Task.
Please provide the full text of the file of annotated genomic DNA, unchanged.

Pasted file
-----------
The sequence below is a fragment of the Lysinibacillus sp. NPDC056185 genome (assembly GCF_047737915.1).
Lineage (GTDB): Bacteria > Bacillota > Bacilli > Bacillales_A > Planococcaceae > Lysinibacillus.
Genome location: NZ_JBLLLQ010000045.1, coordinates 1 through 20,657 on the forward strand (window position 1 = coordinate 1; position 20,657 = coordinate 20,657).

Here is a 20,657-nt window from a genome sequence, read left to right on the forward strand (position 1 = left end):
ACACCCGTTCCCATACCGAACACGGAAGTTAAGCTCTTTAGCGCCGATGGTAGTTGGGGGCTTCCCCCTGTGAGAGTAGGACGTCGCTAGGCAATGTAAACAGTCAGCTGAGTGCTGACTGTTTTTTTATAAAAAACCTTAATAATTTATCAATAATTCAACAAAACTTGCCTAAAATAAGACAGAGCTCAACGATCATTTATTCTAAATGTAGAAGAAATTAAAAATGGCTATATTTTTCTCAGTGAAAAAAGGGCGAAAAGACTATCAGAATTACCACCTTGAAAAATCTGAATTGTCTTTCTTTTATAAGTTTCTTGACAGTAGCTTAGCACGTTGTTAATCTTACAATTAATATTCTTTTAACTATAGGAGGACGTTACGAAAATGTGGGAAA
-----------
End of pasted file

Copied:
The sequence below is a fragment of the Lysinibacillus sp. NPDC056185 genome (assembly GCF_047737915.1).
Lineage (GTDB): Bacteria > Bacillota > Bacilli > Bacillales_A > Planococcaceae > Lysinibacillus.
Genome location: NZ_JBLLLQ010000045.1, coordinates 1 through 20,657 on the forward strand (window position 1 = coordinate 1; position 20,657 = coordinate 20,657).

Here is a 20,657-nt window from a genome sequence, read left to right on the forward strand (position 1 = left end):
ACACCCGTTCCCATACCGAACACGGAAGTTAAGCTCTTTAGCGCCGATGGTAGTTGGGGGCTTCCCCCTGTGAGAGTAGGACGTCGCTAGGCAATGTAAACAGTCAGCTGAGTGCTGACTGTTTTTTTATAAAAAACCTTAATAATTTATCAATAATTCAACAAAACTTGCCTAAAATAAGACAGAGCTCAACGATCATTTATTCTAAATGTAGAAGAAATTAAAAATGGCTATATTTTTCTCAGTGAAAAAAGGGCGAAAAGACTATCAGAATTACCACCTTGAAAAATCTGAATTGTCTTTCTTTTATAAGTTTCTTGACAGTAGCTTAGCACGTTGTTAATCTTACAATTAATATTCTTTTAACTATAGGAGGACGTTACGAAAATGTGGGAAA